Wednesday, December 25, 2013

The First Painting

Self Portrait (Penelope's Picture). Jerry the Bird, 1973

This is an image of what is reliably believed to be Jerry the Bird's first painting. It was made with acrylic paint on cold-press paper, approximately nine by twelve inches. It can safely be assumed that it was painted in 1973, or possibly early in 1974.

Jerry himself referred to this painting as "Penelope's Picture." He is referring to the character of Penelope in his memoir "Among the Humans," although the real name of the woman upon whom Penelope was based is something Jerry never revealed.

"Penelope's Picture" refers to the painting that she painted of Jerry. According to "Among the Humans," she and Jerry were next-door neighbors in an apartment court. He sat for her and she painted his portrait. Jerry writes that Penelope was a fan of Marcel Duchamp, the French-born artist and thinker. Late in his career, Duchamp decided to create miniature museums of his work, tiny enough that they could be carried in fold-out suitcases. He meticulously recreated his earlier works in reduced size, and this was a concept that Penelope was very taken by. After painting Jerry's portrait, she also painted a miniature version, about the size of a baseball card.

When Penelope leaves the apartment at the conclusion of "Among the Humans," she leaves the miniature of her portrait behind for Jerry to find. Jerry later decided to recreate her original portrait of him by copying the miniature back to its original size. This was his first attempt at painting, and according to interviews where he discusses his visual art, it took him a great deal of work. The painting took dozens of attempts to get right. Early attempts were destroyed. The only one that survived was the only one Jerry felt even marginally satisfied with.

The creation of this painting was a watershed project in Jerry's career, and it is yet another example of the profound effect his relationship with the Penelope woman had on him.

From a textual point of view, the painting is quite extrordinary as a "self-portrait"; it is a self-portrait based on a miniature copy of a portrait painted by someone else. But it helped establish what would become Jerry's signature style: crude, simplistic, but evocative and colorful. How much of this style is copied from the portrait Penelope painted is unknown. It has never been seen.

Friday, December 20, 2013

Poem: Unwritten Unsent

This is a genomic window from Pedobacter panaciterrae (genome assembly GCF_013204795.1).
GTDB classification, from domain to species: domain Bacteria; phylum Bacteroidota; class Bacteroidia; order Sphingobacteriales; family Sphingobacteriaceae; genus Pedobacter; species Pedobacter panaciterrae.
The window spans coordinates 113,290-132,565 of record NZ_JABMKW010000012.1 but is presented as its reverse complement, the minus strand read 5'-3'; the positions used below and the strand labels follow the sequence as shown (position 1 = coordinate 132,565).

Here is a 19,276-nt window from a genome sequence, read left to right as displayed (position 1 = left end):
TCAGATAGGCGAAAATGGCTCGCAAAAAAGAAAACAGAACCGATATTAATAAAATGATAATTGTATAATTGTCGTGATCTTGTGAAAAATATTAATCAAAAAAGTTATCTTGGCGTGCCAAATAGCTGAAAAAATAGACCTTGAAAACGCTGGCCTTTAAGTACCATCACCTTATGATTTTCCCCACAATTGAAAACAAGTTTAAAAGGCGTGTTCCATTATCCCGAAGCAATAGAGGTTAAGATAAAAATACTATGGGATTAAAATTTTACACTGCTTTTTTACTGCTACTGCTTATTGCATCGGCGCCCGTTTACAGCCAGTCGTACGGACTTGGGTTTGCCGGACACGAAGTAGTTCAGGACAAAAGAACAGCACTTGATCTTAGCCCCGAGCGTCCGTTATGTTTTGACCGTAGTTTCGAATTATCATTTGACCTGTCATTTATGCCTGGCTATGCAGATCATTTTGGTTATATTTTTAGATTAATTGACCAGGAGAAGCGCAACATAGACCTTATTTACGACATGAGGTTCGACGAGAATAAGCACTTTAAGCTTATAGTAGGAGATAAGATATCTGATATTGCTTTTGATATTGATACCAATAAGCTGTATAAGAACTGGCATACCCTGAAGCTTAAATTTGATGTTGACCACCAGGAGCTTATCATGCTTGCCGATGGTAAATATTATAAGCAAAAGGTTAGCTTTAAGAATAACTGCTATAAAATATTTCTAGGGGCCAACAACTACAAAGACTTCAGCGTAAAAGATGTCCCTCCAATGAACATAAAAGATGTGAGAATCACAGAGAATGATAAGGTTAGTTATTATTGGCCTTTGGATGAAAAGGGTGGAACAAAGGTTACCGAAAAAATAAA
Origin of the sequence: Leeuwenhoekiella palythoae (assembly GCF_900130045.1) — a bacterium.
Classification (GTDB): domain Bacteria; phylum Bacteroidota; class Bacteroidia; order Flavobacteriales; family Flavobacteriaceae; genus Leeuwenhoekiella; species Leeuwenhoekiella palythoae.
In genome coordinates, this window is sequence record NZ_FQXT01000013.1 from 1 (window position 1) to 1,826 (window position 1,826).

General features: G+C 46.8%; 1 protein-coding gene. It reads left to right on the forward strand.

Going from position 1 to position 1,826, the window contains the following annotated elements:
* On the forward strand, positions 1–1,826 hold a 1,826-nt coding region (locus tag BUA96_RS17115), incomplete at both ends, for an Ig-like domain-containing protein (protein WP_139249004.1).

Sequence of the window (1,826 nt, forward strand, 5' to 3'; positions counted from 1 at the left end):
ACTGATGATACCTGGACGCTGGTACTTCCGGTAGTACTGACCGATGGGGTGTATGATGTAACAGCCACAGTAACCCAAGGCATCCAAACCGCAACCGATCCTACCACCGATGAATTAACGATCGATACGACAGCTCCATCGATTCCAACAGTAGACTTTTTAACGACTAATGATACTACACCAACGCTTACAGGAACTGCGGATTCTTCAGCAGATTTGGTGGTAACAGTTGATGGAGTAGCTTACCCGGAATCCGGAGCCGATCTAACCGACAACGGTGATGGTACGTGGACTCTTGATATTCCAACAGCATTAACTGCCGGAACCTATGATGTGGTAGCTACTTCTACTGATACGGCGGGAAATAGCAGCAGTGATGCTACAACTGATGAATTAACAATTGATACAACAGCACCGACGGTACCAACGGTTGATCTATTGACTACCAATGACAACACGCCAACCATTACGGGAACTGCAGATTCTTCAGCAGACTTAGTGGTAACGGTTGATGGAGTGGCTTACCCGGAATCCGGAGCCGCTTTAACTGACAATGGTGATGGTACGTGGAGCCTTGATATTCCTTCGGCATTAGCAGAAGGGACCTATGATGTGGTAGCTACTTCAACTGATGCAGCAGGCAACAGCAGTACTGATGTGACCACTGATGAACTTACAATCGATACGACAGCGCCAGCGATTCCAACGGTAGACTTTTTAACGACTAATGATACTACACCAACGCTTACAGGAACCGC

Self-Portrait (pretending to be a writer) Jerry the Bird, 1975.

It's been a few years now, he said, starting a country song.

There was a fuss with you and I
                          crazy things happened
                                                crazy scenes and a desperate love (one-way)
and you didn't want to deal with things too deeply
You left so fast and left no trace, just an empty apartment next to mine.

I can't blame you,
but you'll understand if I take your decision to disappear in so dramatic a fashion personally.

All the same, I wish I could write you letters and tell you about how I love who you are.

If I heard from you again or never did, I could write you letters to sing your praises.

Of course I understand not wanting those letters. Forget things, leave it behind.

But wouldn't it be nice to get love letters every once in a while that asked no obligation?

I've got nowhere to send those letters, so they don't get written. Instead it's the bad poems that get sent out in search of your eyes, one thousand issues of a very little magazine into the two hundred and fifty million of us in America.

The love comes out one way or another, looking for you.


Jerry the Bird, 1977.

Friday, December 13, 2013

Poem: Subway Pigeons

Self Portrait, Walking at Night. Jerry the Bird, 1975.

The one winter night I was going back and forth across town
I'd been staying in this dump of an apartment
it was a flophouse, really,
some burned out hippies had made the place open to
whoever wanted to come around and drink wine or smoke pot
or just needed a place indoors to crash

but nothing lasts

and eventually the hippies and the drunks and the burnouts all got the boot
and we all ended up out on the street
scratching our asses and wondering where to go next.

I knew a few people around town
and I had a pocket full of change from playing cards
with the hippies and the burnouts and the winos
so I made phone calls
and rode the trains
and walked
and went all around the city
seeing if anyone had a couch
or even a space on the goddamn floor where a bird could sleep for a few nights.

Back and forth across the city a few times
and I hate riding the trains because people stare and get weird around me
some old bastard once shooed me with a rolled up newspaper
and I said hey man, what's your problem
and he said people only
and I said the man took my fare and didn't say anything so get lost

but it was getting late and I was stuck with nowhere to go
and it was getting cold

and I was standing around in a station
wondering if I should walk up to street level
(there was nothing up there for me)
or should I go back down and get back on the trains
(there was nowhere to go)

near the staircase that led up to the street was a big heater
blowing warm air into the station
but it wasn't warm to stand under it because of the wind from the stairs

but sitting on top of the heater is a half-dozen pigeons
and there are a few walking in little circles under the heater
and they are taking turns

one of them walking around in circles will fly up
and bump the end of the line
and the one at the other end will get bumped off
and they all get moved down a little bit
and so they all get their turn

but they all seem to look at me and say
don't even think about it you big bastard